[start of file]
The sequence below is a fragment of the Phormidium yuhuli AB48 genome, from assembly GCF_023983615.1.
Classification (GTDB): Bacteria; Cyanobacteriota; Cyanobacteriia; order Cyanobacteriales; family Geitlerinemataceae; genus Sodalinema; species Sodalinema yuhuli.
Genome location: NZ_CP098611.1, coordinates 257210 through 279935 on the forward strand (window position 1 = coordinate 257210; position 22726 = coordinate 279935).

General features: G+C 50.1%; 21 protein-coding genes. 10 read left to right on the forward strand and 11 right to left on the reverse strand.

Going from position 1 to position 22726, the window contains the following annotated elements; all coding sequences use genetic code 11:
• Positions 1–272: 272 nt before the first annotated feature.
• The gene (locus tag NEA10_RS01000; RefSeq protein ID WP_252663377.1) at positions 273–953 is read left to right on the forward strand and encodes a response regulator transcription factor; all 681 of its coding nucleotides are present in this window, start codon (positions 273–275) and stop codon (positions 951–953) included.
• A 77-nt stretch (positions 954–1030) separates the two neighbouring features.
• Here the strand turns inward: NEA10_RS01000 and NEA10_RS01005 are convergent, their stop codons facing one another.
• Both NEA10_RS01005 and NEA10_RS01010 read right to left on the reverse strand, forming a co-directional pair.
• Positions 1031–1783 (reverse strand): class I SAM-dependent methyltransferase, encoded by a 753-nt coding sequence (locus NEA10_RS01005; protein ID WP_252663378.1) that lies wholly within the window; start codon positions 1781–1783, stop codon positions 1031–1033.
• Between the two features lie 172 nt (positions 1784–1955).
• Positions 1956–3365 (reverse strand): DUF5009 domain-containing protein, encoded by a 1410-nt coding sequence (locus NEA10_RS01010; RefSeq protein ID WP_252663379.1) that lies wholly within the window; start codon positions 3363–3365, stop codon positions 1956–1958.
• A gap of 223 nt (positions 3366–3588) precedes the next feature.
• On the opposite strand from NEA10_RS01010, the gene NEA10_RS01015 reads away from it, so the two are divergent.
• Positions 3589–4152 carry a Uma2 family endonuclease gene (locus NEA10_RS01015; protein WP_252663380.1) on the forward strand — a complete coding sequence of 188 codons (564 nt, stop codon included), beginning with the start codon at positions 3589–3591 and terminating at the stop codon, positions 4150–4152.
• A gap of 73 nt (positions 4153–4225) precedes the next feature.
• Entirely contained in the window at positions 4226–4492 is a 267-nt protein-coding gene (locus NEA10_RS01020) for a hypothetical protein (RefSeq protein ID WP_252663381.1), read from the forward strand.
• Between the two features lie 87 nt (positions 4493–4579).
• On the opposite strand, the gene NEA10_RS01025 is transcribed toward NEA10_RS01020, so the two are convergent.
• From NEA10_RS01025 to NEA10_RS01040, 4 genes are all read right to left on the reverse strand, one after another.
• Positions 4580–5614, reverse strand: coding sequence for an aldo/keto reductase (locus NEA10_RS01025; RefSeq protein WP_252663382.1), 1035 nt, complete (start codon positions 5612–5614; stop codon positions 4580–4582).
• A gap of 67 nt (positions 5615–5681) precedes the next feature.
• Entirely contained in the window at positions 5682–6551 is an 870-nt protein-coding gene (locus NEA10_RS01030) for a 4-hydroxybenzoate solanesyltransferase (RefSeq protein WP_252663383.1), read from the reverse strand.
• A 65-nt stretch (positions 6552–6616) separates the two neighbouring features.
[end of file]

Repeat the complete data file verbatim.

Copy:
The sequence below is a fragment of the Phormidium yuhuli AB48 genome, from assembly GCF_023983615.1.
Classification (GTDB): Bacteria; Cyanobacteriota; Cyanobacteriia; order Cyanobacteriales; family Geitlerinemataceae; genus Sodalinema; species Sodalinema yuhuli.
Genome location: NZ_CP098611.1, coordinates 257210 through 279935 on the forward strand (window position 1 = coordinate 257210; position 22726 = coordinate 279935).

General features: G+C 50.1%; 21 protein-coding genes. 10 read left to right on the forward strand and 11 right to left on the reverse strand.

Going from position 1 to position 22726, the window contains the following annotated elements; all coding sequences use genetic code 11:
• Positions 1–272: 272 nt before the first annotated feature.
• The gene (locus tag NEA10_RS01000; RefSeq protein ID WP_252663377.1) at positions 273–953 is read left to right on the forward strand and encodes a response regulator transcription factor; all 681 of its coding nucleotides are present in this window, start codon (positions 273–275) and stop codon (positions 951–953) included.
• A 77-nt stretch (positions 954–1030) separates the two neighbouring features.
• Here the strand turns inward: NEA10_RS01000 and NEA10_RS01005 are convergent, their stop codons facing one another.
• Both NEA10_RS01005 and NEA10_RS01010 read right to left on the reverse strand, forming a co-directional pair.
• Positions 1031–1783 (reverse strand): class I SAM-dependent methyltransferase, encoded by a 753-nt coding sequence (locus NEA10_RS01005; protein ID WP_252663378.1) that lies wholly within the window; start codon positions 1781–1783, stop codon positions 1031–1033.
• Between the two features lie 172 nt (positions 1784–1955).
• Positions 1956–3365 (reverse strand): DUF5009 domain-containing protein, encoded by a 1410-nt coding sequence (locus NEA10_RS01010; RefSeq protein ID WP_252663379.1) that lies wholly within the window; start codon positions 3363–3365, stop codon positions 1956–1958.
• A gap of 223 nt (positions 3366–3588) precedes the next feature.
• On the opposite strand from NEA10_RS01010, the gene NEA10_RS01015 reads away from it, so the two are divergent.
• Positions 3589–4152 carry a Uma2 family endonuclease gene (locus NEA10_RS01015; protein WP_252663380.1) on the forward strand — a complete coding sequence of 188 codons (564 nt, stop codon included), beginning with the start codon at positions 3589–3591 and terminating at the stop codon, positions 4150–4152.
• A gap of 73 nt (positions 4153–4225) precedes the next feature.
• Entirely contained in the window at positions 4226–4492 is a 267-nt protein-coding gene (locus NEA10_RS01020) for a hypothetical protein (RefSeq protein ID WP_252663381.1), read from the forward strand.
• Between the two features lie 87 nt (positions 4493–4579).
• On the opposite strand, the gene NEA10_RS01025 is transcribed toward NEA10_RS01020, so the two are convergent.
• From NEA10_RS01025 to NEA10_RS01040, 4 genes are all read right to left on the reverse strand, one after another.
• Positions 4580–5614, reverse strand: coding sequence for an aldo/keto reductase (locus NEA10_RS01025; RefSeq protein WP_252663382.1), 1035 nt, complete (start codon positions 5612–5614; stop codon positions 4580–4582).
• A gap of 67 nt (positions 5615–5681) precedes the next feature.
• Entirely contained in the window at positions 5682–6551 is an 870-nt protein-coding gene (locus NEA10_RS01030) for a 4-hydroxybenzoate solanesyltransferase (RefSeq protein WP_252663383.1), read from the reverse strand.
• A 65-nt stretch (positions 6552–6616) separates the two neighbouring features.